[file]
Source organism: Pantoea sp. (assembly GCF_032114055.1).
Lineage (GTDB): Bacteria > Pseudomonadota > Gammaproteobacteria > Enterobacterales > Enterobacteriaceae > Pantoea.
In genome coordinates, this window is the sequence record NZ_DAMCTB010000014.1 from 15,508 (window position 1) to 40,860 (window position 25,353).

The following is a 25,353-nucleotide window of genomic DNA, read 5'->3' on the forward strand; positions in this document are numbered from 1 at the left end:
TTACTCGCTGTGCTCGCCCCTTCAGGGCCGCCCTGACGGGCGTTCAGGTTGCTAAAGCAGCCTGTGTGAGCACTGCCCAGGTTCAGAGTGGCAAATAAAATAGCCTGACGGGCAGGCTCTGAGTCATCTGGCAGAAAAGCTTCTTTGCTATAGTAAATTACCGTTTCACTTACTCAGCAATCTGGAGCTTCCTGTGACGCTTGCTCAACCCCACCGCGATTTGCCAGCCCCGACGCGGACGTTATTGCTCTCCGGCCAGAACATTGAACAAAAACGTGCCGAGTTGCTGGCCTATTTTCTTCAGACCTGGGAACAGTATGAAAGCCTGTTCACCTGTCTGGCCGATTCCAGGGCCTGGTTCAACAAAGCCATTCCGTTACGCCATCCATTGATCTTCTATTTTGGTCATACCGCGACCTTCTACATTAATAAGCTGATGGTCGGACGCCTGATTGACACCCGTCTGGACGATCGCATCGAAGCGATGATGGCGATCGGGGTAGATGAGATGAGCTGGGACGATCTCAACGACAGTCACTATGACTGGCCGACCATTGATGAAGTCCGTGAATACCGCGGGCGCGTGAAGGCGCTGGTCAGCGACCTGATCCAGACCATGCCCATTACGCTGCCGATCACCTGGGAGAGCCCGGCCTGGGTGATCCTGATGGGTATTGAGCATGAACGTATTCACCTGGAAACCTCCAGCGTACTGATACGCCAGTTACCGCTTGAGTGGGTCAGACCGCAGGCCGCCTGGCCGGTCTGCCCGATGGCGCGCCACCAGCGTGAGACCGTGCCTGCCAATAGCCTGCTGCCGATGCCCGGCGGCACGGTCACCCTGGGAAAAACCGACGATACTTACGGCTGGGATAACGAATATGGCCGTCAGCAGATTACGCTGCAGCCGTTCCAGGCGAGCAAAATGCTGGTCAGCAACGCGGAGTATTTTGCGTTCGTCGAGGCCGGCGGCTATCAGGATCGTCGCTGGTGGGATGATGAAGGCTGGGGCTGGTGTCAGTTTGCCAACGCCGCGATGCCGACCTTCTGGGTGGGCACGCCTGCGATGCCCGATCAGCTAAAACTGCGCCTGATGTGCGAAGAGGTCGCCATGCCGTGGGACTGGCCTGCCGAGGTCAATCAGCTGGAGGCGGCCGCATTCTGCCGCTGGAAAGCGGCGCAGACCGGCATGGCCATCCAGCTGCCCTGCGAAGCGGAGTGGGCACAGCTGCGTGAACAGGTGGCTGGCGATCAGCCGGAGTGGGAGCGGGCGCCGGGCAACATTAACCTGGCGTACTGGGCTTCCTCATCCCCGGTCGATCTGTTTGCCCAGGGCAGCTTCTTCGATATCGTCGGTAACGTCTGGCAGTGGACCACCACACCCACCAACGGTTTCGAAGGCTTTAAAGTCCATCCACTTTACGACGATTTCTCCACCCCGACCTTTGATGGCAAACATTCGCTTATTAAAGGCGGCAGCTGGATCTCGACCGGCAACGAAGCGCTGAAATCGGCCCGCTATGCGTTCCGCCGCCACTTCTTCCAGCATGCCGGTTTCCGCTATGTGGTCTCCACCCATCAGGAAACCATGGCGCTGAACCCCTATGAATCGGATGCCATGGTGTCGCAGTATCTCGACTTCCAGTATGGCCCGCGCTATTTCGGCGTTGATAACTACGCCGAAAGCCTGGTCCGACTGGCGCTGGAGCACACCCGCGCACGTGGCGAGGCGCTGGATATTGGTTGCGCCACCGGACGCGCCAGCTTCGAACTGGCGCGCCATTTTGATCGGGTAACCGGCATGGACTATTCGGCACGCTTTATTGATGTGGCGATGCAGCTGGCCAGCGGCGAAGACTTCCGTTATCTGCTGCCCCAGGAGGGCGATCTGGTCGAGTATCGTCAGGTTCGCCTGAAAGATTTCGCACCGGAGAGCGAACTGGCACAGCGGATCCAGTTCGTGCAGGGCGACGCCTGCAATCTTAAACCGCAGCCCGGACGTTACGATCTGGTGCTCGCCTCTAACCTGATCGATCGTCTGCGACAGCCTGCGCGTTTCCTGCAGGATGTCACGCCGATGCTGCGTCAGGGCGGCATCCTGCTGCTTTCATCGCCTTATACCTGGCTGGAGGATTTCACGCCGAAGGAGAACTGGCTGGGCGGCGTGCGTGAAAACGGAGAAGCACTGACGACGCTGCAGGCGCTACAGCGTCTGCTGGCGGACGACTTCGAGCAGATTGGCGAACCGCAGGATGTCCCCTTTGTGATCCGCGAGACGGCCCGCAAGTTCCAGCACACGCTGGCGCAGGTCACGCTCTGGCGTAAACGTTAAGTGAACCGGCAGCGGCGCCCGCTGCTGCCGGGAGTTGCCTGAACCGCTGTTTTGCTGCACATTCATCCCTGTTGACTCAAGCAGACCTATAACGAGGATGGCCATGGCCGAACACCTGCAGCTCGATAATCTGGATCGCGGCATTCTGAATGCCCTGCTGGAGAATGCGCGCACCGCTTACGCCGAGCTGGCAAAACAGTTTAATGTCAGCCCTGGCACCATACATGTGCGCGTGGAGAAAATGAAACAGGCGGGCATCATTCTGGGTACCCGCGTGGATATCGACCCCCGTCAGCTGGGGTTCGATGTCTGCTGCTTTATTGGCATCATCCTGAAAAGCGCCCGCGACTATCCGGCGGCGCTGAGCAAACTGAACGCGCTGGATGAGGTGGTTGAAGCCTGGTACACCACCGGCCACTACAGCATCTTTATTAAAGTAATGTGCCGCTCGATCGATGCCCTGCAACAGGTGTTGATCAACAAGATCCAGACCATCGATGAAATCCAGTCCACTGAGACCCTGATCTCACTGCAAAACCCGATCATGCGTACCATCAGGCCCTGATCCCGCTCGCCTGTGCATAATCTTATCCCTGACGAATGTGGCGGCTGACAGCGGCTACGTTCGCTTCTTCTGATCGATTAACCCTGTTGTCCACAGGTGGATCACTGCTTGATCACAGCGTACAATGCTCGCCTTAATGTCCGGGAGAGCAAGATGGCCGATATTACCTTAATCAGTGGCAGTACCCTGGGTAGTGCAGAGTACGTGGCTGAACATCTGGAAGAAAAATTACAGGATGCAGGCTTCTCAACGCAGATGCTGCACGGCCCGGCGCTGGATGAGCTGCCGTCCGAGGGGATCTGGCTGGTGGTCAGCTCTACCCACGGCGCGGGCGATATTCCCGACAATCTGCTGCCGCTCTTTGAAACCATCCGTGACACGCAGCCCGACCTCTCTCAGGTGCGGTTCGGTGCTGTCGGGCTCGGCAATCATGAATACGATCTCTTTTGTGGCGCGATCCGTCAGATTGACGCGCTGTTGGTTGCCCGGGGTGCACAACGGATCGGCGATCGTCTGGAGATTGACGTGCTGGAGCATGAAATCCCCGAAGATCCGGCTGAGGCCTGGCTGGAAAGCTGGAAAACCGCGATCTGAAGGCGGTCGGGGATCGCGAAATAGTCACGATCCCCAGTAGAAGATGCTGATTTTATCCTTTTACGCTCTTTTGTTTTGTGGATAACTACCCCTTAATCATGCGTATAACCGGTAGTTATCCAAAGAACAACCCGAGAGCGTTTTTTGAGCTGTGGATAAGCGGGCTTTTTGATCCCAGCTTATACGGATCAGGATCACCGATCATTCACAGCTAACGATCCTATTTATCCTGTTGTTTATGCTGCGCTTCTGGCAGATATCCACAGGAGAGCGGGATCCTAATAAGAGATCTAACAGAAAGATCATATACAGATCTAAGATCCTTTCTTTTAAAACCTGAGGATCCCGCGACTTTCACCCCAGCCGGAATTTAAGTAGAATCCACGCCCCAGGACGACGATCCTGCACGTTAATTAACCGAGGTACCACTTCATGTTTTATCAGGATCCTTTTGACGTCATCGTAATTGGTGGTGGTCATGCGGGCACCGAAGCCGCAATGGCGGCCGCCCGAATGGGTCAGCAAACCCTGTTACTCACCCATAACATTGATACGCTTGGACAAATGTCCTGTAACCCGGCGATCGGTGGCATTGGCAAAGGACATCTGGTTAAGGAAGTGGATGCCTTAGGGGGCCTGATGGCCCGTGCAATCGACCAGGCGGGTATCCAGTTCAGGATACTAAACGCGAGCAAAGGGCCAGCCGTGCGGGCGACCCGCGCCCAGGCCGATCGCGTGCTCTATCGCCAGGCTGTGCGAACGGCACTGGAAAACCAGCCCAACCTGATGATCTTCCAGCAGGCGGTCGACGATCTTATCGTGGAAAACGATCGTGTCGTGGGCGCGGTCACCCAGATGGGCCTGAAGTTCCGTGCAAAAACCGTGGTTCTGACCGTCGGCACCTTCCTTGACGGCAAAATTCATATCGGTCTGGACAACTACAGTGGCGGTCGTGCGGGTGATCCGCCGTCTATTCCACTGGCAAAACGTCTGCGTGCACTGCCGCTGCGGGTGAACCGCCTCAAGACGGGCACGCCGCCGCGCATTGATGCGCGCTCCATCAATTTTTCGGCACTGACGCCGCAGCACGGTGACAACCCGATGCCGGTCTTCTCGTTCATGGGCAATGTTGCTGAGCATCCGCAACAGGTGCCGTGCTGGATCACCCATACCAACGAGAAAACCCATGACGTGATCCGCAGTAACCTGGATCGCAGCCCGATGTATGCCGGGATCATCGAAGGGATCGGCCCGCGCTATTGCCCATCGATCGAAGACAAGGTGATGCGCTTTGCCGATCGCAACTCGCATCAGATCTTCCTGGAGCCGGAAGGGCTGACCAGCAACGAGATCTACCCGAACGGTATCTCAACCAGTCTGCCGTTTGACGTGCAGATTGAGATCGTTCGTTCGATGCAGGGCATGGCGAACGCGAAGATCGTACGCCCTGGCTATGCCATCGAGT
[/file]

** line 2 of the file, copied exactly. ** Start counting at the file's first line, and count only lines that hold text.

Lineage (GTDB): Bacteria > Pseudomonadota > Gammaproteobacteria > Enterobacterales > Enterobacteriaceae > Pantoea.